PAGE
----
Evinced raises $17mn to make websites accessible
San Francisco, California-based Evinced offers a digital platform that allows companies to analyse their assets based on accessibility.
Considerations of accessibility are becoming increasingly important and prevalent in the technology industry. One only needs to look at Microsoft’s , a modular system that allows those of varying levels of ability access to video games. On the software side, game developers are also that extend access to as many people as possible.
Achieving a high level of accessibility can be labour intensive, however, as companies try to comply with laws and other regulations on accessibility while at the same time developing software at a much faster pace.
Which is where Evinced comes in. The company offers technology that automatically detects potential web accessibility pitfalls during the development cycle, and suggests changes. The technology relies on computer vision and AI algorithms, with customers including financial giant Capital One.
“The root cause of accessibility problems is the fact that large parts of the web are not machine readable; instead, they were designed for visual consumption. Evinced has developed technology that visually analyzes websites and applications, builds a structural semantic model, and then compares it to the actual code to detect potential accessibility issues. This fundamentally new technology approach enables us to significantly outperform legacy approaches,” founder and CEO Navin Thadani.
A growing industry
Since being founded in 2018, the company has raised almost $20mn. Its latest round, announced yesterday, saw the company receive $17mn from lead investors M12, Capital One Growth Ventures and Benhamou Global Ventures, alongside Engineering Capital.
The company said it would use the funding to deploy products including a site scanner and Debugger.
“With over one billion people globally living with a disability, corporations need to ensure the accessibility of digital properties so that all customers can access their products and services,” said Global Head of M12 Nagraj Kashyap. “Building accessible code is the right thing to do, and it’s also good for business. Evinced has a unique technology approach that will enable enterprise developers to weave accessibility into their software development process, and ultimately, engage more customers.”
Google AI Designs Next-Gen Chips In Under 6 Hours
In a Google-Nature paper published on Wednesday, the company announced that AI will be able to design chips in less than six hours. Humans currently take months to design and layout the intricate chip wiring. Although the tech giant has been working in silence on the technology for years, this is the first time that AI-optimised chips have hit the mainstream—and that the company will sell the result as a commercial product.
“Our method has been used in production to design the next generation of Google TPU (tensor processing unit chips)”, the paper’s authors, Azalea Mirhoseini and Anna Goldie wrote. The TPU v4 chips are the fastest Google system ever launched. “If you’re trying to train a large AI/ML system, and you’re using Google’s TensorFlow, this will be a big deal”, said Jack Gold, President and Principal Analyst at J.Gold Associates.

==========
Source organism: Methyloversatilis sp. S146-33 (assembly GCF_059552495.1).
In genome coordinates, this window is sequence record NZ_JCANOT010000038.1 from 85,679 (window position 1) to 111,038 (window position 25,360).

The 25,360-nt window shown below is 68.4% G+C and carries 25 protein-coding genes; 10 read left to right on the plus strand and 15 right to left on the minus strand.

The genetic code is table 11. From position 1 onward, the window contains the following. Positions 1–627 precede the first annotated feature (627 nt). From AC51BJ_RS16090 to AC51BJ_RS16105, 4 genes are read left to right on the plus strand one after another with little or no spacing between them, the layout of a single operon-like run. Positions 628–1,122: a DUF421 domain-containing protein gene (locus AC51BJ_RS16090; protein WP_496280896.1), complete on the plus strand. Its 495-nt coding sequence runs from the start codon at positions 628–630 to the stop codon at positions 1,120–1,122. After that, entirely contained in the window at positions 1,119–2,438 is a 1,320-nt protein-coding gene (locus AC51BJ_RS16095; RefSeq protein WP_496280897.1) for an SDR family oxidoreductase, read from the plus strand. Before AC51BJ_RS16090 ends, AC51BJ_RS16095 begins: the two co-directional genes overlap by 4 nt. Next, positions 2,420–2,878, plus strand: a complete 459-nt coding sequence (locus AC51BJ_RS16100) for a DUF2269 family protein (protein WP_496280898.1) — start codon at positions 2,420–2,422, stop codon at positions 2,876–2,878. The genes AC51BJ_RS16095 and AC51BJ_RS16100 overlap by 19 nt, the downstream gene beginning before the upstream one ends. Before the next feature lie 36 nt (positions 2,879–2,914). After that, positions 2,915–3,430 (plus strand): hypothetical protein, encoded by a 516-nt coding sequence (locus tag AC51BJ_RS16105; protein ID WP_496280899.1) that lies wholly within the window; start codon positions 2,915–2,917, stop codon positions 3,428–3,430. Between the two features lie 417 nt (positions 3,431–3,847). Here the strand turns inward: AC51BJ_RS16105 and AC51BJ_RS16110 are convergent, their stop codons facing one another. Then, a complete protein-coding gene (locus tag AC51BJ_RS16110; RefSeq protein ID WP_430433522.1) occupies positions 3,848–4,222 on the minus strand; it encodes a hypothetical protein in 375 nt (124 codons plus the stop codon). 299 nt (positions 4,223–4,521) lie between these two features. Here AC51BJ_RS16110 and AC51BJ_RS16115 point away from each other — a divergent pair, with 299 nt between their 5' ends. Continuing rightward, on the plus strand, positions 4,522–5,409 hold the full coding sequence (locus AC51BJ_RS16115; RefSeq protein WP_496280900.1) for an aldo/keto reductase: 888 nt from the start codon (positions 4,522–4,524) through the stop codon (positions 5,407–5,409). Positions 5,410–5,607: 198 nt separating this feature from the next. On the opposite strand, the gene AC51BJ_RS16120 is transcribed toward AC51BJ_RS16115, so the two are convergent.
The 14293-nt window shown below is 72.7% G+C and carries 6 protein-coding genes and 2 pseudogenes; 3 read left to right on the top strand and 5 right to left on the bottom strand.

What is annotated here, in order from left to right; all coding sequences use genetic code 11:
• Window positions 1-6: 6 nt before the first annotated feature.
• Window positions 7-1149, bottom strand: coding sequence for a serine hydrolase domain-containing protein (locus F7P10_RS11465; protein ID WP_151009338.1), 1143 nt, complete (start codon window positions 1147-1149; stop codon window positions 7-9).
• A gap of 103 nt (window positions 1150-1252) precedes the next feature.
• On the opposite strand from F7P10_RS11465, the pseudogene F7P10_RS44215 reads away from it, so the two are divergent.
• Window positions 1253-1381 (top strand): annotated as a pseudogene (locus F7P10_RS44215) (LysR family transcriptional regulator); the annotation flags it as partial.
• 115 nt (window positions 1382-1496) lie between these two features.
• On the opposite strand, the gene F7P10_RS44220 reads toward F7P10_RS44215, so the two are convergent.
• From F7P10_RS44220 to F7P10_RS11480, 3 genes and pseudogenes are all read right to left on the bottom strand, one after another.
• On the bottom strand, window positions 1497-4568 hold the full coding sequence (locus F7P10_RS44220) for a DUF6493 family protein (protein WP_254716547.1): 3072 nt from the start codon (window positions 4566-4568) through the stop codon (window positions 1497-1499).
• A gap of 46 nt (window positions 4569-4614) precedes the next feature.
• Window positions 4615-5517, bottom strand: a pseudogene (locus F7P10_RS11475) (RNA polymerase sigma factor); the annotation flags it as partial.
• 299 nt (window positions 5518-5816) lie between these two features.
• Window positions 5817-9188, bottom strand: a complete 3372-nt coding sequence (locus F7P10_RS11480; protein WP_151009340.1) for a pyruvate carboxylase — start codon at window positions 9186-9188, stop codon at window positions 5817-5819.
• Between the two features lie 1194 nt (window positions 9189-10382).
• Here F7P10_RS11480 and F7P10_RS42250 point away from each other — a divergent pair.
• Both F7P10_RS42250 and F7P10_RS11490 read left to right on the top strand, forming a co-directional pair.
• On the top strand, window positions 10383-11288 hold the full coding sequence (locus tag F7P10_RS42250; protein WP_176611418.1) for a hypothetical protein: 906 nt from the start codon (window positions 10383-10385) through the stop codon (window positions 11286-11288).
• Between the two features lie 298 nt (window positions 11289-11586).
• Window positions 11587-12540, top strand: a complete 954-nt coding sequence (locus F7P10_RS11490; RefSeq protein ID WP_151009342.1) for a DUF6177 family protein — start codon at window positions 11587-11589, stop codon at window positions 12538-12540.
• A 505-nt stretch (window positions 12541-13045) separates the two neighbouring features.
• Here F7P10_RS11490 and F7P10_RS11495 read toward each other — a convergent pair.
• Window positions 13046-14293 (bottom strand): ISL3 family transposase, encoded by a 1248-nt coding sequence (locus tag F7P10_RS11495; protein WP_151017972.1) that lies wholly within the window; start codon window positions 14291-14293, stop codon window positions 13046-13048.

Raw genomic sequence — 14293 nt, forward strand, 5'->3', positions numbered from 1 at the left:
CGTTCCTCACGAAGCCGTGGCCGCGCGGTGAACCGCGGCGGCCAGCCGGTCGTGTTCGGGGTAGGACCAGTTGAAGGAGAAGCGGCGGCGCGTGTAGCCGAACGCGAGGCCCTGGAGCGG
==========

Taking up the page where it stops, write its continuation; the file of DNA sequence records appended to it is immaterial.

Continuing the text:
Training the Algorithm
In a process called reinforcement learning, Google engineers used a set of 10,000 chip floor plans to train the AI. Each example chip was assigned a score of sorts based on its efficiency and power usage, which the algorithm then used to distinguish between “good” and “bad” layouts. The more layouts it examines, the better it can generate versions of its own.
Designing floor plans, or the optimal layouts for a chip’s sub-systems, takes intense human effort. Yet floorplanning is similar to an elaborate game. It has rules, patterns, and logic. In fact, just like chess or Go, it’s the ideal task for machine learning. Machines, after all, don’t follow the same constraints or in-built conditions that humans do; they follow logic, not preconception of what a chip should look like. And this has allowed AI to optimise the latest chips in a way we never could.
As a result, AI-generated layouts look quite different to what a human would design. Instead of being neat and ordered, they look slightly more haphazard. Blurred photos of the carefully guarded chip designs show a slightly more chaotic wiring layout—but no one is questioning its efficiency. In fact, Google is starting to evaluate how it could use AI in architecture exploration and other cognitively intense tasks.
Major Implications for the Semiconductor Sector
Part of what’s impressive about Google’s breakthrough is that it could throw Moore’s Law, the axion that the number of transistors on a chip doubles every five years, out the window. The physical difficulty of squeezing more CPUs, GPUs, and memory on tiny silicon die will still exist, but AI optimisation may help speed up chip performance.
Any chance that AI can help speed up current chip production is welcome news. Though the U.S. Senate recently passed a US$52bn bill to supercharge domestic semiconductor supply chains, its largest tech firms remain far behind. According to Holger Mueller, principal analyst at Constellation Research, “the faster and cheaper AI will win in business and government, including with the military”.
All in all, AI chip optimisation could allow Google to pull ahead of its competitors such as AWS and Microsoft. And if we can speed up workflows, design better chips, and use humans to solve more complex, fluid, wicked problems, that’s a win—for the tech world and for society.